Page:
Here are some key points to consider when setting up and running a Local Employer Network.
The right focus
MINDFUL EMPLOYER is focussed on mental wellbeing. The term MINDFUL EMPLOYER should not be used in direct relation to non-mental health issues nor used in relation to issues not directly about supporting employers.
Attracting the right audience
Put simply: it’s a Local Employer Network not a Local Employment Network. The networks are for employers – e.g. HR, OH, business directors and owners etc – the people who recruit and manage staff and not so much employment services or health professionals (while the latter are welcome and clearly may have services to offer the employers attending, the networks are not primarily for them). The number of people attending is not crucial – just 3 or 4 employers coming to the first meeting is not a bad thing: they will know people and word will spread.
Employers set the agenda
This is probably the most important aspect of the networks and reflects a key principle of MINDFUL EMPLOYER – by employers, for employers.
What do the employers who attend want to discuss?
What issues do they face?
What's important to them?
Working with local organisations
As stated above, local employers like local contacts and MINDFUL EMPLOYER is keen to work with local organisations in enabling Local Employer Networks. The role of the local organisation is primarily to act as a local point of contact, to let local employers know about the network meetings and to coordinate venue arrangements.
We will be able to provide support in planning the meetings, offer some contacts, help devise invitation letters, give presentations and attend meetings for as long as seems appropriate. We will also publicise the dates of meetings.
Be clear in your invitation not just about date, time and place (and a contact name and number) but also what the topic is and ideally who’s going to be talking about it and who they work for. Employers need a reason to come and they are more likely to do so if there is something which is clearly relevant to their role as an employer, will clearly attract their attention and create a ‘must go’ reaction. That said, employers are busy people with many, sometimes conflicting demands and must be allowed the right not to come – they fact they may not does not necessarily indicate a lack of interest. (Also, please note comments below about use of logo and terminology.)
All that’s needed is a room and cups of tea! Employers may be more likely to come to a meeting hosted at another employer’s premises. It’s also good to share the hosting and vary the venue from meeting to meeting. (Some networks do meet over a lunchtime which can have a cost implication about who provides lunch: that is something to be addressed locally. Experience suggests that host employers are willing to express their support for the network in this tangible way.)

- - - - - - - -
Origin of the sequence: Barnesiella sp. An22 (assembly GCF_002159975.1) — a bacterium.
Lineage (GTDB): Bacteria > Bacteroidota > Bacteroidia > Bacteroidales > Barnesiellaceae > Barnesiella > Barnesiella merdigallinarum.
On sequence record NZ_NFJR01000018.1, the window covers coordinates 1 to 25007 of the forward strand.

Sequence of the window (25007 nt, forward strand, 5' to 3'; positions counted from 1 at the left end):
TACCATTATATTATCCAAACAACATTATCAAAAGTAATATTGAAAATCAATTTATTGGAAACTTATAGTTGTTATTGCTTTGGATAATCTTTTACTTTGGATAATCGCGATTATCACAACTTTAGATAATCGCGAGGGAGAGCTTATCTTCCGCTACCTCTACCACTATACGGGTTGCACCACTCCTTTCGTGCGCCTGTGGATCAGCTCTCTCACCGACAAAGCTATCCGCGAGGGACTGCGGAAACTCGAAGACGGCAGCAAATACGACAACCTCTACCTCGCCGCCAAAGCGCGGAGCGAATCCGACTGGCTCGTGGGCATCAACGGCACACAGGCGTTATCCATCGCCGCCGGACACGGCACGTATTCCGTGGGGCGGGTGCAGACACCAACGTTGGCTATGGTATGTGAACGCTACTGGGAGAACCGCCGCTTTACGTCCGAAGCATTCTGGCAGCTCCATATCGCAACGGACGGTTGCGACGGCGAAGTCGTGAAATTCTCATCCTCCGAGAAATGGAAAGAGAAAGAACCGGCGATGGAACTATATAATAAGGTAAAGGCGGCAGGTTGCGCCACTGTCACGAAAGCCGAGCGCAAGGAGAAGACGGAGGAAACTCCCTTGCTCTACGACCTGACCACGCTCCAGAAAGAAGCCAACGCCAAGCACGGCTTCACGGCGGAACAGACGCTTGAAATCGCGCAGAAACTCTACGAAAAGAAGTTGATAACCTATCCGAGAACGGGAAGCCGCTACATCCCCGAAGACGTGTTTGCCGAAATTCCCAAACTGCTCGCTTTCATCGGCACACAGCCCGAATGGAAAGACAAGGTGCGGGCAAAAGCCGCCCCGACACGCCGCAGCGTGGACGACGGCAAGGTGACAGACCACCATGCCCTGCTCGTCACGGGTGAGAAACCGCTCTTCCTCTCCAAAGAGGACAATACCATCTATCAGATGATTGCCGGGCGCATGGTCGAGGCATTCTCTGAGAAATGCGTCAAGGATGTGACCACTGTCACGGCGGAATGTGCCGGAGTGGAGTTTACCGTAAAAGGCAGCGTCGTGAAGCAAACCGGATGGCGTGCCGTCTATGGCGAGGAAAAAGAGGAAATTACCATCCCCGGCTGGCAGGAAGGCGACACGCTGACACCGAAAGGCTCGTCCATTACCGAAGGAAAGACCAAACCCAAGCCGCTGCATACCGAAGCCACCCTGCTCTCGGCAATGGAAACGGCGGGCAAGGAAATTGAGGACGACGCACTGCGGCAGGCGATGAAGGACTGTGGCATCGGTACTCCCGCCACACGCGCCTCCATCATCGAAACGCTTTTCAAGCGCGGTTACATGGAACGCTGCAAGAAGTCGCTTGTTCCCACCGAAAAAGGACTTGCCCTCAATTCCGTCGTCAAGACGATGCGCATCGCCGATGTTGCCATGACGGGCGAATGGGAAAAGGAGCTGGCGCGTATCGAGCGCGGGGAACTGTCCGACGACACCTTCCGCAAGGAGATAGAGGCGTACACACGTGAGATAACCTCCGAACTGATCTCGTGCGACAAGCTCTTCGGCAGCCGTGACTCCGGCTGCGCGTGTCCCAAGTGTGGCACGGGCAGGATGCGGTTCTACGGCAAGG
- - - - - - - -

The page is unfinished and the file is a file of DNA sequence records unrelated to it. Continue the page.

By encouraging different people to offer venues and refreshments and through the use of e-mail, costs can be kept to a minimum. Any guest speakers (e.g. if the employers coming want a talk on a particular topic) should be invited to come on a goodwill basis. It does take some time of course to send out invitations and write up notes afterwards – although we are happy to help with that, particularly in the early stages – but running a network should not be a particularly time-consuming matter. We would suggest that each meeting requires a total of about 3-4 hours administration plus time for the meeting itself.
Duration and Frequency
Most of the current networks meet for 1½-2 hours, every 3-4 months. It is important to meet as often as those who come wish to do so.
The first meeting
We would suggest a couple of ‘presentations’ – introducing yourself as the local organisation, an introduction to MINDFUL EMPLOYER (we are happy to come to do this) and perhaps a brief overview of mental health & the workplace. But key to this first meeting is to discuss the issues of importance to the employers who come – setting the agenda for the next meetings.
Examples of topics
The agenda is to be set by those coming but topics discussed at current networks have included drug & alcohol issues in workplace; managing sickness absence; disability equality duty; depression; stress management; Access to Work; sharing policies; bullying at work.
Set date for next meeting
This is good to do at or asap after a meeting – to get it in people’s diaries and to demonstrate an ongoing commitment to keep the network going.
Notes of meeting
These do not need to be formal ‘minutes’ but simply a summary for those present and for those who could not attend. They should also carry date and time (and venue if known) of the next meeting.
Keeping in touch
It is important to keep the network in people’s minds – two ways of doing this are to:
Keep an e-mail list of those who are in contact with: those who come and those who don’t.
Remember, you are not alone
We are more than happy to help with any aspect of setting up and running a Local Employer Network so please do contact Lynn Marchant: email@example.com.